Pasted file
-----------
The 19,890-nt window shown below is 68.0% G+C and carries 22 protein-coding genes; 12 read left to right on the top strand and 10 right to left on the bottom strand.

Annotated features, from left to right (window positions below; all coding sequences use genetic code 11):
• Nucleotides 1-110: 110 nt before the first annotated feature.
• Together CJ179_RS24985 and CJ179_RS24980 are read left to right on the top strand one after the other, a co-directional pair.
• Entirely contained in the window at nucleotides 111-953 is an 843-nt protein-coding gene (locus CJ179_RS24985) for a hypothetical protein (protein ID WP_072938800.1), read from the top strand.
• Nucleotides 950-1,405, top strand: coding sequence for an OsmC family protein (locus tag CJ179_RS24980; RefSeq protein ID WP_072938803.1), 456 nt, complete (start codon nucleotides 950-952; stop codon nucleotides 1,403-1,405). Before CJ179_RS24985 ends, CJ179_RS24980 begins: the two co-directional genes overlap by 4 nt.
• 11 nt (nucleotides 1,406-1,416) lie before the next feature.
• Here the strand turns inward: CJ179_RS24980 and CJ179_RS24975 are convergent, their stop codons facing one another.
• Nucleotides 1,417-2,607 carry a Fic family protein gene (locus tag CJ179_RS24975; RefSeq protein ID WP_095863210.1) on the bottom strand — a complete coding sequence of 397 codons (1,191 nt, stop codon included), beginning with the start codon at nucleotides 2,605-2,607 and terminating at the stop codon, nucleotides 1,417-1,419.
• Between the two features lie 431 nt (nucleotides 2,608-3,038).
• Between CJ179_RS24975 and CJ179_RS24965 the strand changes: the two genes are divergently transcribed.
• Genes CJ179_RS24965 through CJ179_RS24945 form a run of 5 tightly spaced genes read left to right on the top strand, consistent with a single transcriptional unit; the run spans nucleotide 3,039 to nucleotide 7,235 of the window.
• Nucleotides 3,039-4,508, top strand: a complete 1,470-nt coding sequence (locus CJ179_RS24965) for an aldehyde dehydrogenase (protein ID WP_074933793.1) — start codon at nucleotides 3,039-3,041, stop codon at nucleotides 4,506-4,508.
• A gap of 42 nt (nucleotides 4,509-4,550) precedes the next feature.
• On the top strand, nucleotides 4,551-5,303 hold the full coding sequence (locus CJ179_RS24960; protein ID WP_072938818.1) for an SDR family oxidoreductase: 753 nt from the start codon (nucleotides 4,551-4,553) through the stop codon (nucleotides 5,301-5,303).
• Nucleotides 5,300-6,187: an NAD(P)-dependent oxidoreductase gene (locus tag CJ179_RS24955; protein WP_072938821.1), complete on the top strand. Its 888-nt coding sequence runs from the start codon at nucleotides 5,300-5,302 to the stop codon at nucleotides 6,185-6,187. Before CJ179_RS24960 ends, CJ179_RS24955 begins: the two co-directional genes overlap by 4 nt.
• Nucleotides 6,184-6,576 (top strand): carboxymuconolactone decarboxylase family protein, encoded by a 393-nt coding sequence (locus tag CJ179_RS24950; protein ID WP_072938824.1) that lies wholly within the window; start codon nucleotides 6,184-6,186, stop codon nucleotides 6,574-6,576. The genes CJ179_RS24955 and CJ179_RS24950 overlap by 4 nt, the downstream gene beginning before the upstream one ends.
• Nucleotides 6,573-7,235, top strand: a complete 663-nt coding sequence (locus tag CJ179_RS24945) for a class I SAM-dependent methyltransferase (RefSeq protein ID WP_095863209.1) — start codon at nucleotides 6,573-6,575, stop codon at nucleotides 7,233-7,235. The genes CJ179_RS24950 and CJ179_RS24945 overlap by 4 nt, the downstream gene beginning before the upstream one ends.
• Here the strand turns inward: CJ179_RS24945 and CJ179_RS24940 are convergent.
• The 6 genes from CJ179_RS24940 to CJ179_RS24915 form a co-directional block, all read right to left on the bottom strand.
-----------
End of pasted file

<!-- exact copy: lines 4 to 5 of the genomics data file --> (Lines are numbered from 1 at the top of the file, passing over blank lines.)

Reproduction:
• Together CJ179_RS24985 and CJ179_RS24980 are read left to right on the top strand one after the other, a co-directional pair.
• Entirely contained in the window at nucleotides 111-953 is an 843-nt protein-coding gene (locus CJ179_RS24985) for a hypothetical protein (protein ID WP_072938800.1), read from the top strand.